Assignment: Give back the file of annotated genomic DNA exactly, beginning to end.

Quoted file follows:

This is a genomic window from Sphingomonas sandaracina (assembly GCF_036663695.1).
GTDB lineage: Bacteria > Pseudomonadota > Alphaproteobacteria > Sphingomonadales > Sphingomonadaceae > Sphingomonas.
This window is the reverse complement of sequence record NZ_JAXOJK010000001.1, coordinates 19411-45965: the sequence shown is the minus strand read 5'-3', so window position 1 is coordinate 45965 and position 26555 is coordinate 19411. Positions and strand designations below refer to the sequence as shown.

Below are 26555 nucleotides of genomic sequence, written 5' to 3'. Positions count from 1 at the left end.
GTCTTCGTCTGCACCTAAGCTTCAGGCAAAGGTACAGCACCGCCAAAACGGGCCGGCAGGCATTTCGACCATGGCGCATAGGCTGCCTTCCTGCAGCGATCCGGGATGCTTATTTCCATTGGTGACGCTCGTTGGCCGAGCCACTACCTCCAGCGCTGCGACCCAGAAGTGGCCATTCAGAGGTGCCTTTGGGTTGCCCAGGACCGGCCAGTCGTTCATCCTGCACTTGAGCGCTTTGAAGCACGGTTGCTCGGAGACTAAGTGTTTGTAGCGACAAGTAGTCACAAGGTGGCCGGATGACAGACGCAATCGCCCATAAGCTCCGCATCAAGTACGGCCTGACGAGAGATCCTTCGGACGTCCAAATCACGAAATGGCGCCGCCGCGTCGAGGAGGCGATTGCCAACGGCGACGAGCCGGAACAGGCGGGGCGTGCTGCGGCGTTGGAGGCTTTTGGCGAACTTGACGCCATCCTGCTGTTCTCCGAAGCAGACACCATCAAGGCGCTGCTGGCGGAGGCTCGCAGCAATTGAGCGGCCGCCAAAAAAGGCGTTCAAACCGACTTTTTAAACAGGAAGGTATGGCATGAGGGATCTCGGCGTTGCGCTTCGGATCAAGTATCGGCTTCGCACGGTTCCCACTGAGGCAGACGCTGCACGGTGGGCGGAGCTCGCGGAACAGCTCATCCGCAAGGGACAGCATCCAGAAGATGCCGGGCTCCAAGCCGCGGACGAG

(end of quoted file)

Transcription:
This is a genomic window from Sphingomonas sandaracina (assembly GCF_036663695.1).
GTDB lineage: Bacteria > Pseudomonadota > Alphaproteobacteria > Sphingomonadales > Sphingomonadaceae > Sphingomonas.
This window is the reverse complement of sequence record NZ_JAXOJK010000001.1, coordinates 19411-45965: the sequence shown is the minus strand read 5'-3', so window position 1 is coordinate 45965 and position 26555 is coordinate 19411. Positions and strand designations below refer to the sequence as shown.

Below are 26555 nucleotides of genomic sequence, written 5' to 3'. Positions count from 1 at the left end.
GTCTTCGTCTGCACCTAAGCTTCAGGCAAAGGTACAGCACCGCCAAAACGGGCCGGCAGGCATTTCGACCATGGCGCATAGGCTGCCTTCCTGCAGCGATCCGGGATGCTTATTTCCATTGGTGACGCTCGTTGGCCGAGCCACTACCTCCAGCGCTGCGACCCAGAAGTGGCCATTCAGAGGTGCCTTTGGGTTGCCCAGGACCGGCCAGTCGTTCATCCTGCACTTGAGCGCTTTGAAGCACGGTTGCTCGGAGACTAAGTGTTTGTAGCGACAAGTAGTCACAAGGTGGCCGGATGACAGACGCAATCGCCCATAAGCTCCGCATCAAGTACGGCCTGACGAGAGATCCTTCGGACGTCCAAATCACGAAATGGCGCCGCCGCGTCGAGGAGGCGATTGCCAACGGCGACGAGCCGGAACAGGCGGGGCGTGCTGCGGCGTTGGAGGCTTTTGGCGAACTTGACGCCATCCTGCTGTTCTCCGAAGCAGACACCATCAAGGCGCTGCTGGCGGAGGCTCGCAGCAATTGAGCGGCCGCCAAAAAAGGCGTTCAAACCGACTTTTTAAACAGGAAGGTATGGCATGAGGGATCTCGGCGTTGCGCTTCGGATCAAGTATCGGCTTCGCACGGTTCCCACTGAGGCAGACGCTGCACGGTGGGCGGAGCTCGCGGAACAGCTCATCCGCAAGGGACAGCATCCAGAAGATGCCGGGCTCCAAGCCGCGGACGAG